Loneliness in the Workplace

Mental Health Awareness Week takes place from Monday 9th May to Sunday 15th May this year. This year’s theme is loneliness; an issue that has continued to grow as the number of people working from home increases.

Loneliness is experienced across all ages. As well as being an undesirable experience in itself, chronic loneliness increases risk of mental and physical ill-health. Addressing loneliness and supporting social connections as part of workplace wellbeing has benefits for both employers and employees. The cost of loneliness to UK employers has been estimated to be £2.5 billion every year. These costs are primarily due to:

  • Increased staff turnover (64%, £1.62 billion)
  • Lower wellbeing and productivity (26%, £665 million)
  • Impact of caring responsibilities (9%, £220 million)
  • Ill health and associated sickness absence (1%, £20 million)

By promoting workplace wellbeing, employers can prevent illness, stress fatigue and even workplace accidents. Implementing wellness programmes improves organisational culture and fosters a more positive attitude among employees.

How can you tackle loneliness in the workplace?

We’ve put together just a few ideas of how you can help combat loneliness in your workplace.  Talk to your co-workers to see if any of these suggestions would make them feel more included:

  • Regular check-in’s: It can be difficult to spot feelings of loneliness among your employees, especially if they’re working remotely.  Therefore it’s a good idea to check in with them frequently to see how they’re doing.  People can be reluctant to come forward when they’re struggling with a mental health issue but if you can give them a ‘safe space’ to talk in they may find it easier to open up. Assure people that they won’t be judged if they do bring up any concerns regarding mental health.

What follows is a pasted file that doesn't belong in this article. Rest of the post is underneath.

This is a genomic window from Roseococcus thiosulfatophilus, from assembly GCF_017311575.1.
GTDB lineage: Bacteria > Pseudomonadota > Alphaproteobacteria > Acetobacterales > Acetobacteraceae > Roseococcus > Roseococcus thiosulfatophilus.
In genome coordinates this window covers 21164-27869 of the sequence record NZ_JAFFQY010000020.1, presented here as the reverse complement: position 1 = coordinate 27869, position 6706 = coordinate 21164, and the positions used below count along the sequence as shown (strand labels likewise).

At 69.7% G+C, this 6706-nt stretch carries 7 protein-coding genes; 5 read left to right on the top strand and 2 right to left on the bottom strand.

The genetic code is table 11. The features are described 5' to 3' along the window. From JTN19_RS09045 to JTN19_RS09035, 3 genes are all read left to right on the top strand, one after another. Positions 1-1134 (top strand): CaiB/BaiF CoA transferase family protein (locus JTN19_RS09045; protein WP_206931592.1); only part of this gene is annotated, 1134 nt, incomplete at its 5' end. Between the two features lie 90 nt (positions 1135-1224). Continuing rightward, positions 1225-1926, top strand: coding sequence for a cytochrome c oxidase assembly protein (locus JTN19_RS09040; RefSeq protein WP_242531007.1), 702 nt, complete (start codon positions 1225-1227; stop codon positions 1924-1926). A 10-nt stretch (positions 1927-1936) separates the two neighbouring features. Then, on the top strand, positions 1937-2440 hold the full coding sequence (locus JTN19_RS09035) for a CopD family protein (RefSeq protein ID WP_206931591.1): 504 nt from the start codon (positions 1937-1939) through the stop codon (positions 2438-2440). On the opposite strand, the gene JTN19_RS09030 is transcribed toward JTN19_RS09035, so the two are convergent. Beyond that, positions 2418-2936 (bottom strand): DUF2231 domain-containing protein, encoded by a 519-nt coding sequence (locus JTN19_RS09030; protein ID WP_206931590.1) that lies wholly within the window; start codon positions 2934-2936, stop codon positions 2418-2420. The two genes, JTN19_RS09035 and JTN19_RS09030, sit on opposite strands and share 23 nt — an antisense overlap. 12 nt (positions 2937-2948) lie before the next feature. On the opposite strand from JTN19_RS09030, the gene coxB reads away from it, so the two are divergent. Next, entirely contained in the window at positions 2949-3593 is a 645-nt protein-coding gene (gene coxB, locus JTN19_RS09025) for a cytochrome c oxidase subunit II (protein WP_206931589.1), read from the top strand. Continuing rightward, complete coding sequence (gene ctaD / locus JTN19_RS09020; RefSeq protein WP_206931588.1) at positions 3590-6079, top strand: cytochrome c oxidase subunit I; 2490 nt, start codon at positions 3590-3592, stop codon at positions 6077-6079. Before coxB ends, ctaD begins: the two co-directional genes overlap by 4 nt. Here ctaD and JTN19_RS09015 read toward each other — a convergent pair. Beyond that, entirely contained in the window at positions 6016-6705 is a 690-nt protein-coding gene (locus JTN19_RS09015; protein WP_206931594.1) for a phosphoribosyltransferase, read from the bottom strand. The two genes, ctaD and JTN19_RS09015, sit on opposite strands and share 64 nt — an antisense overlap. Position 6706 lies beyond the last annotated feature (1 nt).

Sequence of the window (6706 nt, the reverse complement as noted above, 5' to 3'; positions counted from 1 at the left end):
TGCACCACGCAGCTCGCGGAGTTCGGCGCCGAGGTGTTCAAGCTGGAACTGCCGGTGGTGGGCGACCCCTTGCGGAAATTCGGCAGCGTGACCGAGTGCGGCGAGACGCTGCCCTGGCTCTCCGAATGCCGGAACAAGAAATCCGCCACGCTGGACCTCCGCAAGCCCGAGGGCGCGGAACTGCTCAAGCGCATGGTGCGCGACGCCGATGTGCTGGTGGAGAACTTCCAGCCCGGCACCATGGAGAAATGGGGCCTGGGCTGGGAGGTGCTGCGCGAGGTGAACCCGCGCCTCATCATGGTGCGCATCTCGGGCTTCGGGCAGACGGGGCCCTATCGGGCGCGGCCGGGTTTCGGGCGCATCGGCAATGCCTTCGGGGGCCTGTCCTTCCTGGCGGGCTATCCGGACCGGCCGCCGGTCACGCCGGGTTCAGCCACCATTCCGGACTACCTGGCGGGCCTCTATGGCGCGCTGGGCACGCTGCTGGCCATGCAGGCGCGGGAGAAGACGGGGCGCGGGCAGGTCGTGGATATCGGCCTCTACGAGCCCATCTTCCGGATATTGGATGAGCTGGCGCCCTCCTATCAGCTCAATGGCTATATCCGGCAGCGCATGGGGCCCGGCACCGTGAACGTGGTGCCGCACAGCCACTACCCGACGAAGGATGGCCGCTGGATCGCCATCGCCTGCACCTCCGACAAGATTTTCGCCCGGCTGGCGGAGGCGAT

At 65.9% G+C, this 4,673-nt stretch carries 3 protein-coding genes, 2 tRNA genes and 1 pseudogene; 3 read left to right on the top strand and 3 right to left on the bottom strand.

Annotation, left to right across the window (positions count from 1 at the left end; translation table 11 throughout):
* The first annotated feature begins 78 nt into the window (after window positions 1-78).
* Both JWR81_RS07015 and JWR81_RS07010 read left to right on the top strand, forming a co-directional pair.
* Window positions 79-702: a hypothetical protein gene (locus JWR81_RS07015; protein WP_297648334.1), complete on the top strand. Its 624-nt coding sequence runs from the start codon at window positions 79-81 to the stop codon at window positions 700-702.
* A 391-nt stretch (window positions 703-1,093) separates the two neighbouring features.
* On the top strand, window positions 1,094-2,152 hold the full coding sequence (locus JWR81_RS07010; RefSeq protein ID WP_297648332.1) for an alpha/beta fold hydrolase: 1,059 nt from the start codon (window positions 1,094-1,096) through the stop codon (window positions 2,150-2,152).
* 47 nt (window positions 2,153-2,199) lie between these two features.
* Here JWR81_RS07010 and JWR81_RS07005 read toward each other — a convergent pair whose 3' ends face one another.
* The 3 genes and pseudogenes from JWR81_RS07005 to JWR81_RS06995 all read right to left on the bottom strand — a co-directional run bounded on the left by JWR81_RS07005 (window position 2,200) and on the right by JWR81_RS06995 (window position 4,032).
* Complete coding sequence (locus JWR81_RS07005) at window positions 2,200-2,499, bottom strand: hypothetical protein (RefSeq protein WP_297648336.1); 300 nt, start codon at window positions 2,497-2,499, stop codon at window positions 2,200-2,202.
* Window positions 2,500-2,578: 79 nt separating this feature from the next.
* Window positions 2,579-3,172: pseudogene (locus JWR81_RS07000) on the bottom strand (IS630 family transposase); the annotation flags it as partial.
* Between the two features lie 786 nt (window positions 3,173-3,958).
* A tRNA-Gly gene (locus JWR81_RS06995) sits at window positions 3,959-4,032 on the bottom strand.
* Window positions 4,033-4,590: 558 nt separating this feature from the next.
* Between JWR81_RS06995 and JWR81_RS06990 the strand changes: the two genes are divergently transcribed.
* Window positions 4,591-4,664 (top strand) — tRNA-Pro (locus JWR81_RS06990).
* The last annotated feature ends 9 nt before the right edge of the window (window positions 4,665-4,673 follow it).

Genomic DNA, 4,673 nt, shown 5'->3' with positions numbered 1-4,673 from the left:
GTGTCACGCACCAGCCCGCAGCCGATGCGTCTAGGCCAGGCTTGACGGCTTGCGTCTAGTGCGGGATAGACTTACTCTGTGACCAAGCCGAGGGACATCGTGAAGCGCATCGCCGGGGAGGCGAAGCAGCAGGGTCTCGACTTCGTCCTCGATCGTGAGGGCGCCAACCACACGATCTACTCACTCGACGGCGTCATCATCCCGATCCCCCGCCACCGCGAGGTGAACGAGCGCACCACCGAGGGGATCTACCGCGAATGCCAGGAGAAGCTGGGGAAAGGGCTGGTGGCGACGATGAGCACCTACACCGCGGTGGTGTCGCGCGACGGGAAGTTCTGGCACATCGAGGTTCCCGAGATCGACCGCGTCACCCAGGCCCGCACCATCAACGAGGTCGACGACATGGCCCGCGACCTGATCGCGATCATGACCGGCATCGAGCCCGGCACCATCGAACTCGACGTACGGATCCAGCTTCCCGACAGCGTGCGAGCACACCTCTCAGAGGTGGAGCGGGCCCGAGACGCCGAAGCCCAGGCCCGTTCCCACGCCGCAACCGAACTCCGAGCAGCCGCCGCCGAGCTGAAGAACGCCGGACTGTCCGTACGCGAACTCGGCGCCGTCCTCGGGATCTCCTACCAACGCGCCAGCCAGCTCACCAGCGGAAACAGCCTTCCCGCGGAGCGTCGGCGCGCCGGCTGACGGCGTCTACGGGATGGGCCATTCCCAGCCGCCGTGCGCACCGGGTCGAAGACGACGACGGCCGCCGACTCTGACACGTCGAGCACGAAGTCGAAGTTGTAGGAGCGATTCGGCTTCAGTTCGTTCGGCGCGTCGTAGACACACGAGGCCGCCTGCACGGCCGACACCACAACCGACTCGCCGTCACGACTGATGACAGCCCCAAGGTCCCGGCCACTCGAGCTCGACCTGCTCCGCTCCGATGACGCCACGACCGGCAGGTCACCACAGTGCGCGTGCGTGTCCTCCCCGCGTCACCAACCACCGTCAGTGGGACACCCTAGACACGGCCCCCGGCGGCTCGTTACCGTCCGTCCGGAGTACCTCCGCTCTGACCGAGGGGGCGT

• Training: Include Mental Health Awareness training* within your wellbeing strategy. Understanding mental health issues and how to handle emotional and difficult conversations give managers the confidence to talk to their people about the subject and signpost them to the right sources of support and guidance.
  • Publicise any support available to employees: Raising awareness reduces stigma.
  • Organise a social event to bring staff together: This can be in-person or virtually, and can be as simple as a lunchtime walk, end of week happy hour or evening quiz.
  • Introduce a buddy system: Pair people up and allow time for buddy catch-ups, so employees always have someone to talk to if they’re struggling. Re-pair people every three months or so.
  • WhatsApp/Teams channel: Set up a WhatsApp group or Teams channel for non-work chat
  • Mental Health First Aiders (MHFA): If your company has a MHFA, this week is a good time to remind everyone about what they do. If you don’t have an MHFA, consider investing in the training.
  • Yearly companywide event: If your company has a high number of remote workers, look into holding a companywide event at least once a year. Everyone needs to feel that human connection. An event that includes time for both work-related and fun activities helps team development and makes your people feel more invested in the company.
  • Inclusivity: If your company provides free coffee, snacks or fitness classes to office-based employees, make sure remote workers are given an alternative in order to treat them equally. You could consider providing remote staff with a coffee budget so they can work from a coffee shop for example.
  • Balance workloads: Make sure employees’ workloads aren’t more than can reasonably be completed within normal working hours, so that they have time to spend with family or friends outside of work.
  • Volunteering: Consider introducing a volunteering policy. The benefits of volunteering can be enormous; not only does it offer vital help to people in need, worthwhile causes, and the community, but the benefits can be even greater for the volunteer. Giving to others can reduce stress, combat depression, keep you mentally stimulated and provide a sense of purpose. Finally, of course, it connects people.

Whatever you decide to do, remember there is no ‘one-size-fits-all’ approach that you can take.  If you have built a diverse workplace, you’ll find that each individual has their own feelings towards loneliness. The best thing you can do is get to know your team members and learn what makes them tick. You can then determine the best approach for each of them.

If you’d like to find out more about our Mental Health Awareness training, please contact us.